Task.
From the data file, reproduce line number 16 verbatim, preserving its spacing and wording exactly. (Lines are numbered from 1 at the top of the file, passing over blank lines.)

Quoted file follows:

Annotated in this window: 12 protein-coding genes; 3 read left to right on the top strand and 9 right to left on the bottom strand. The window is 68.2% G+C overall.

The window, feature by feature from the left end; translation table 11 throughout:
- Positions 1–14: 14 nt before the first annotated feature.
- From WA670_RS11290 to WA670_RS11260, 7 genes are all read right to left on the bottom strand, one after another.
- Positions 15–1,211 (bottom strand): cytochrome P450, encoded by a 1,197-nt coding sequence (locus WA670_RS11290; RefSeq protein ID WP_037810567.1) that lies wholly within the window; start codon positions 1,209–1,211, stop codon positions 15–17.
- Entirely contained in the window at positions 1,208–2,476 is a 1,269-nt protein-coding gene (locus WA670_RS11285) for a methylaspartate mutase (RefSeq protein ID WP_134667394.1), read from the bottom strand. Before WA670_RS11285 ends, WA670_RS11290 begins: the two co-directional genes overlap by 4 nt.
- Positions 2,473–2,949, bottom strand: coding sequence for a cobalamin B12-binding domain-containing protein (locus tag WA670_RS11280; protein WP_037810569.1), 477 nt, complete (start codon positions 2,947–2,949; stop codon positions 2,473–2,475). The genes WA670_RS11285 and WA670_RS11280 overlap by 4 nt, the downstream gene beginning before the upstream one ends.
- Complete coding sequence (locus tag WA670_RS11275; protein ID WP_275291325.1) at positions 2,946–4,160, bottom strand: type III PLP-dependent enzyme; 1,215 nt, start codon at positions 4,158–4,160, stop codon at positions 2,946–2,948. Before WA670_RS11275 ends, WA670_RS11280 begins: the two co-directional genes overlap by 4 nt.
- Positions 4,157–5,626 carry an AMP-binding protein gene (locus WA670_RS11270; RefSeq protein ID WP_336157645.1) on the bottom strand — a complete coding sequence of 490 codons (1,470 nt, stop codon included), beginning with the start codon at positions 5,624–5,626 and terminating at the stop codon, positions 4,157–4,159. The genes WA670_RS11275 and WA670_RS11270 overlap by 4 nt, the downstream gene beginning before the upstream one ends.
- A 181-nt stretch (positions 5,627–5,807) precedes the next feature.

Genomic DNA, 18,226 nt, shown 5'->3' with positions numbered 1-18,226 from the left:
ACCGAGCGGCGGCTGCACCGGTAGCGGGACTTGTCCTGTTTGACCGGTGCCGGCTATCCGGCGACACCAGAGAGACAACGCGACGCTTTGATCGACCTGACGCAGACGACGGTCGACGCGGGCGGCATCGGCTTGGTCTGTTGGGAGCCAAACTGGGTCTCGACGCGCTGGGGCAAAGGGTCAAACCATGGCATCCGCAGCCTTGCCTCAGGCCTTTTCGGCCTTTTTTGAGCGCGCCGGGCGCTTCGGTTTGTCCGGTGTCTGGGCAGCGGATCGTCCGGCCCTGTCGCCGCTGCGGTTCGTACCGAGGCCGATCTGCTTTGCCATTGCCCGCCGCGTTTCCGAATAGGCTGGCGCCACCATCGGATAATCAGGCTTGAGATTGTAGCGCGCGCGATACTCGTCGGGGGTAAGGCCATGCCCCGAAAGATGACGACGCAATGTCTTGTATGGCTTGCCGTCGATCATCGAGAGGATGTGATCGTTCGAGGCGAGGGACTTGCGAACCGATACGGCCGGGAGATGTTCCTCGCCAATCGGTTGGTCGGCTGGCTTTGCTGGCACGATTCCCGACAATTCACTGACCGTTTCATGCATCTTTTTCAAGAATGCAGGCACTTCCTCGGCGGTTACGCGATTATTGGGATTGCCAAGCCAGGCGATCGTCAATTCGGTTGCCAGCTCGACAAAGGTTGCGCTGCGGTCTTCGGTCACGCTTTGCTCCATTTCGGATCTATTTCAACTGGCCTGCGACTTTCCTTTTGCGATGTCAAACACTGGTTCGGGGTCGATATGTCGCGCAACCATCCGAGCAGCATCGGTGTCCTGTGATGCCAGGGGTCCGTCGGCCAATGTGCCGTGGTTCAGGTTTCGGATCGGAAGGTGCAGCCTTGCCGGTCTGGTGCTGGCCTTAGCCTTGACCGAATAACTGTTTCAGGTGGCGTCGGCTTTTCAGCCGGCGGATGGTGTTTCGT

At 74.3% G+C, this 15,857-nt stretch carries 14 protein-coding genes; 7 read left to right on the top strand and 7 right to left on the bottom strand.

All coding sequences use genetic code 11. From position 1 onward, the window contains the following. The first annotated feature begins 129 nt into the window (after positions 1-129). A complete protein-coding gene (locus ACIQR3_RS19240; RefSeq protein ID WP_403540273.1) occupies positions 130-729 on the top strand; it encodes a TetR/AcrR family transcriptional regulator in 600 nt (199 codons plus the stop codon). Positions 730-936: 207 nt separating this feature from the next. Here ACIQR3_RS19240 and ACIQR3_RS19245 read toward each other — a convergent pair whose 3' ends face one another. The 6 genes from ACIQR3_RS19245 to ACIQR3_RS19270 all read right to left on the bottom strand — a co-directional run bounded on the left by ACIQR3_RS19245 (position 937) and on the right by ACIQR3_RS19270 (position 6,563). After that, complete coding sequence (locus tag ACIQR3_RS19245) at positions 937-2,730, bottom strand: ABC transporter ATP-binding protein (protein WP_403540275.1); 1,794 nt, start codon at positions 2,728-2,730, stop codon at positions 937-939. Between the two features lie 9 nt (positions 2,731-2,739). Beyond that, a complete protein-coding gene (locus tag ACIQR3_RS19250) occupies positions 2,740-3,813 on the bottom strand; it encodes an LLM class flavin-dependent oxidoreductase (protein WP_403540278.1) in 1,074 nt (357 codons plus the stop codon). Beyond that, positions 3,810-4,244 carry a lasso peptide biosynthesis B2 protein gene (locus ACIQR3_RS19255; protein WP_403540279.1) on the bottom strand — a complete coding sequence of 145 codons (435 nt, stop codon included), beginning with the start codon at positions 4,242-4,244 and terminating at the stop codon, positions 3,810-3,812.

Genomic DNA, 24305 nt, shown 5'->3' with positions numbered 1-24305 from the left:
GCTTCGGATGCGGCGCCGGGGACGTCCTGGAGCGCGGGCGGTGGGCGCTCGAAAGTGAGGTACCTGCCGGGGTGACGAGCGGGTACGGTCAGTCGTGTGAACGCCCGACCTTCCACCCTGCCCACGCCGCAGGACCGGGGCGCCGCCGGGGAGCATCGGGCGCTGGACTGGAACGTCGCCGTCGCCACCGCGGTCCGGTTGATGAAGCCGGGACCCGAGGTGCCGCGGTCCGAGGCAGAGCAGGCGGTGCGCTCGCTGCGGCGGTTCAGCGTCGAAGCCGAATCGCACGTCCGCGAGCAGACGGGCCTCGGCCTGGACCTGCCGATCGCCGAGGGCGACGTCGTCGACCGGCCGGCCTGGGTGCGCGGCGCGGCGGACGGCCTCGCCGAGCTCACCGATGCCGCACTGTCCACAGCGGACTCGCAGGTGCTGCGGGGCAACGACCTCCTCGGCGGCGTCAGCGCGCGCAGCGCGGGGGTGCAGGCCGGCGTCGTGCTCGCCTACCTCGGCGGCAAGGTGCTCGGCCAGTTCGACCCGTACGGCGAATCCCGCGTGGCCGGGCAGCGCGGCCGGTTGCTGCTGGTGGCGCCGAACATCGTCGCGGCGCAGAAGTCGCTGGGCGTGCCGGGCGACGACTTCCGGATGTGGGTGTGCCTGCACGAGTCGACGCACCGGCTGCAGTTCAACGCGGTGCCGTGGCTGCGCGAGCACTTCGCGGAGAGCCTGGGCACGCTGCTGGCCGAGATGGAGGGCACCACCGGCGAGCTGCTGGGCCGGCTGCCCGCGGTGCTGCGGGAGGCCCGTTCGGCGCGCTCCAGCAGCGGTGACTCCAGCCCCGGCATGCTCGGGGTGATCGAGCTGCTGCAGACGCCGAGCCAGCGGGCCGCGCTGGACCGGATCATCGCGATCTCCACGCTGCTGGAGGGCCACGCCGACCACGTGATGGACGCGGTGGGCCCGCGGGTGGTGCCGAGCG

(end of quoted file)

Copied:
GCTTCGGATGCGGCGCCGGGGACGTCCTGGAGCGCGGGCGGTGGGCGCTCGAAAGTGAGGTACCTGCCGGGGTGACGAGCGGGTACGGTCAGTCGTGTGAACGCCCGACCTTCCACCCTGCCCACGCCGCAGGACCGGGGCGCCGCCGGGGAGCATCGGGCGCTGGACTGGAACGTCGCCGTCGCCACCGCGGTCCGGTTGATGAAGCCGGGACCCGAGGTGCCGCGGTCCGAGGCAGAGCAGGCGGTGCGCTCGCTGCGGCGGTTCAGCGTCGAAGCCGAATCGCACGTCCGCGAGCAGACGGGCCTCGGCCTGGACCTGCCGATCGCCGAGGGCGACGTCGTCGACCGGCCGGCCTGGGTGCGCGGCGCGGCGGACGGCCTCGCCGAGCTCACCGATGCCGCACTGTCCACAGCGGACTCGCAGGTGCTGCGGGGCAACGACCTCCTCGGCGGCGTCAGCGCGCGCAGCGCGGGGGTGCAGGCCGGCGTCGTGCTCGCCTACCTCGGCGGCAAGGTGCTCGGCCAGTTCGACCCGTACGGCGAATCCCGCGTGGCCGGGCAGCGCGGCCGGTTGCTGCTGGTGGCGCCGAACATCGTCGCGGCGCAGAAGTCGCTGGGCGTGCCGGGCGACGACTTCCGGATGTGGGTGTGCCTGCACGAGTCGACGCACCGGCTGCAGTTCAACGCGGTGCCGTGGCTGCGCGAGCACTTCGCGGAGAGCCTGGGCACGCTGCTGGCCGAGATGGAGGGCACCACCGGCGAGCTGCTGGGCCGGCTGCCCGCGGTGCTGCGGGAGGCCCGTTCGGCGCGCTCCAGCAGCGGTGACTCCAGCCCCGGCATGCTCGGGGTGATCGAGCTGCTGCAGACGCCGAGCCAGCGGGCCGCGCTGGACCGGATCATCGCGATCTCCACGCTGCTGGAGGGCCACGCCGACCACGTGATGGACGCGGTGGGCCCGCGGGTGGTGCCGAGCG